New York wants $60 billion to safeguard it from future Sandys. In an era of global warming-induced superstorms, so will the rest of the eastern seaboard, plus Florida and the Gulf.
It doesn't take much imagination to conclude that the price tag will be far higher than anything being debated in the fiscal cliff negotiations. Where will all the money come from?
Well, we could tax carbon. That would have the charm of putting a price tag on the substance that is causing the global warming problem, and which will produce a rich revenue stream. Energy is a growth industry. Fossil fuel producers of late are promising not only American energy independence and lots of jobs, but also a reduction in our dependence on pollution-heavy coal.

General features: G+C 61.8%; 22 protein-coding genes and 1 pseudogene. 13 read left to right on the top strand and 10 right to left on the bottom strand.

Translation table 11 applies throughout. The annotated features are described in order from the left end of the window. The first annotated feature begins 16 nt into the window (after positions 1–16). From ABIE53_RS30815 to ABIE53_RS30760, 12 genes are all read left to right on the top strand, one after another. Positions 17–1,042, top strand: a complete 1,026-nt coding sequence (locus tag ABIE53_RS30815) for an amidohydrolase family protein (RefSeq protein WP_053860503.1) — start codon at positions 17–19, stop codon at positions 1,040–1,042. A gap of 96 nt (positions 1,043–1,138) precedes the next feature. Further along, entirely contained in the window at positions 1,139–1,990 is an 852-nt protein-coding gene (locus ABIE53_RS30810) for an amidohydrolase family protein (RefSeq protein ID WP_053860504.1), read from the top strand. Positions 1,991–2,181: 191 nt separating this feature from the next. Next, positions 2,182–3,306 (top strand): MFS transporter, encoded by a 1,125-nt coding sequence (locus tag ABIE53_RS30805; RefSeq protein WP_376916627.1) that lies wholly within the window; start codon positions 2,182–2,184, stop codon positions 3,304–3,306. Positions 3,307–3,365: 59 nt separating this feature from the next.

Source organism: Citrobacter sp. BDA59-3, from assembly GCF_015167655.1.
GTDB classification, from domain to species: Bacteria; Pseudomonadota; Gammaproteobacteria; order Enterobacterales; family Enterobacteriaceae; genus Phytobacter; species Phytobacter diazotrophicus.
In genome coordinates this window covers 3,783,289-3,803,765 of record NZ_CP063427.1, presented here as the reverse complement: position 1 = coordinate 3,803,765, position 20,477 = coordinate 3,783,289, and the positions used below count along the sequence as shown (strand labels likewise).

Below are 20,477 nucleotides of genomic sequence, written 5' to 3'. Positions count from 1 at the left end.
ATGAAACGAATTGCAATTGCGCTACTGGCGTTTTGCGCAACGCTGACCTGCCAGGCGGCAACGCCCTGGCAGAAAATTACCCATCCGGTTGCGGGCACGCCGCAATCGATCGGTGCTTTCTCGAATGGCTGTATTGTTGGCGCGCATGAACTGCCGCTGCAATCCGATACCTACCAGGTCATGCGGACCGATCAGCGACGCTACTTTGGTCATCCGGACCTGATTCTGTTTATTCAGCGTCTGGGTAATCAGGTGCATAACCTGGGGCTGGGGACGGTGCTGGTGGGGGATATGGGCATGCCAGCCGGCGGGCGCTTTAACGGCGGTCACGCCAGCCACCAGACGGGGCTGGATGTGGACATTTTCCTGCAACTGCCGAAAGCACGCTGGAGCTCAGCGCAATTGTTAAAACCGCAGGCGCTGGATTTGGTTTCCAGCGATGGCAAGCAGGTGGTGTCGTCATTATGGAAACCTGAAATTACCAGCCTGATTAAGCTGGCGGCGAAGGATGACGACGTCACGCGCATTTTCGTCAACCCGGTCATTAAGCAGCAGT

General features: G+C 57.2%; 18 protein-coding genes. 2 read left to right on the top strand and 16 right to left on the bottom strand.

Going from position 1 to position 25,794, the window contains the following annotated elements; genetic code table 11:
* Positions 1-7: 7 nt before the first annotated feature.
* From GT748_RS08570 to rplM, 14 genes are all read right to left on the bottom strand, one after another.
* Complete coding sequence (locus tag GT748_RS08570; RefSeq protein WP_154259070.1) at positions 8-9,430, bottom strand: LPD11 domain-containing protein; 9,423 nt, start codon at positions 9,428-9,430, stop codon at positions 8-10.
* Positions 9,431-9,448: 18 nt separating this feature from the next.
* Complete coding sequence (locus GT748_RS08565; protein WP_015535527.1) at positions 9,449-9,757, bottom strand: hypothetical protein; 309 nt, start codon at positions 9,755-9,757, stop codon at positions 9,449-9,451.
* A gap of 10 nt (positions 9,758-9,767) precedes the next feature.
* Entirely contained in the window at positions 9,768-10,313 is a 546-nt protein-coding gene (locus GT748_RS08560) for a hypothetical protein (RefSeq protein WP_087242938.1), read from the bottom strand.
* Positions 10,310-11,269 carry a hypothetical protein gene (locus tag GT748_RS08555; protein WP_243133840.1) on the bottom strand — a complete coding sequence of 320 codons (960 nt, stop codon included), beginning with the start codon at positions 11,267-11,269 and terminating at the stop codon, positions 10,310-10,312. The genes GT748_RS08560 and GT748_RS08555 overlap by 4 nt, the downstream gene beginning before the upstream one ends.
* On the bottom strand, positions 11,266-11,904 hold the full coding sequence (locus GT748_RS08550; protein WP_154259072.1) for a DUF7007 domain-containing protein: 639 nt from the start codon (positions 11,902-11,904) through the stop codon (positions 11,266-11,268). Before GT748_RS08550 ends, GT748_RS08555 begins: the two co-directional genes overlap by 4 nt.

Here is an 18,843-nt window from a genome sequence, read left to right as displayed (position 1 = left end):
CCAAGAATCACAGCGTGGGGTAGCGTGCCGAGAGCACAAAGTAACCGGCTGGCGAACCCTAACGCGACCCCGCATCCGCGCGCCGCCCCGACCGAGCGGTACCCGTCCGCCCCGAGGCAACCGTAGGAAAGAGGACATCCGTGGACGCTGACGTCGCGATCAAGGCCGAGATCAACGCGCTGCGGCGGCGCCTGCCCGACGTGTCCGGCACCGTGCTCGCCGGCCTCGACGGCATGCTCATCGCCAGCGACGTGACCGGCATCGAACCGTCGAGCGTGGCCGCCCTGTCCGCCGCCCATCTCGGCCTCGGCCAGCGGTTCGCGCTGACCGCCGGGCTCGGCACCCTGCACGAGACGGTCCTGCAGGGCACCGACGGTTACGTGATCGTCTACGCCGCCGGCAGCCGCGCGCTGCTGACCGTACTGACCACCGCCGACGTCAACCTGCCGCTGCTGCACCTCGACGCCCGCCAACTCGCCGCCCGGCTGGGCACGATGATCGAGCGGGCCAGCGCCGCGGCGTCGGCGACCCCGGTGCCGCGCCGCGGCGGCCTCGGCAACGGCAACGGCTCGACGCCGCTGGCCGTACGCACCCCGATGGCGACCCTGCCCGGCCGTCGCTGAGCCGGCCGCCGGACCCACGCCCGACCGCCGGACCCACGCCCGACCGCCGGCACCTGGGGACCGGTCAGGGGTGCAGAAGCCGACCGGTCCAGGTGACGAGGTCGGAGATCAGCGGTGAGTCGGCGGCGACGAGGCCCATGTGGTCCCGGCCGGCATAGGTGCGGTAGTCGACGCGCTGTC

Unfortunately, a carbon tax is the least politically popular solution. Plus, the fossil fuel industry seems to have an insatiable thirst for exploiting ever less accessible (and more costly) sources, even though it already has rights to enough oil, gas and coal to drive the temperature of the earth right past global climate catastrophe.
However, if we don't take swift action to curtail greenhouse gases, we will wind up doing a sort of climate triage - building (perhaps inadequate) safeguards for some communities, while abandoning others to rising tides and raging winds.
Byron W. Baker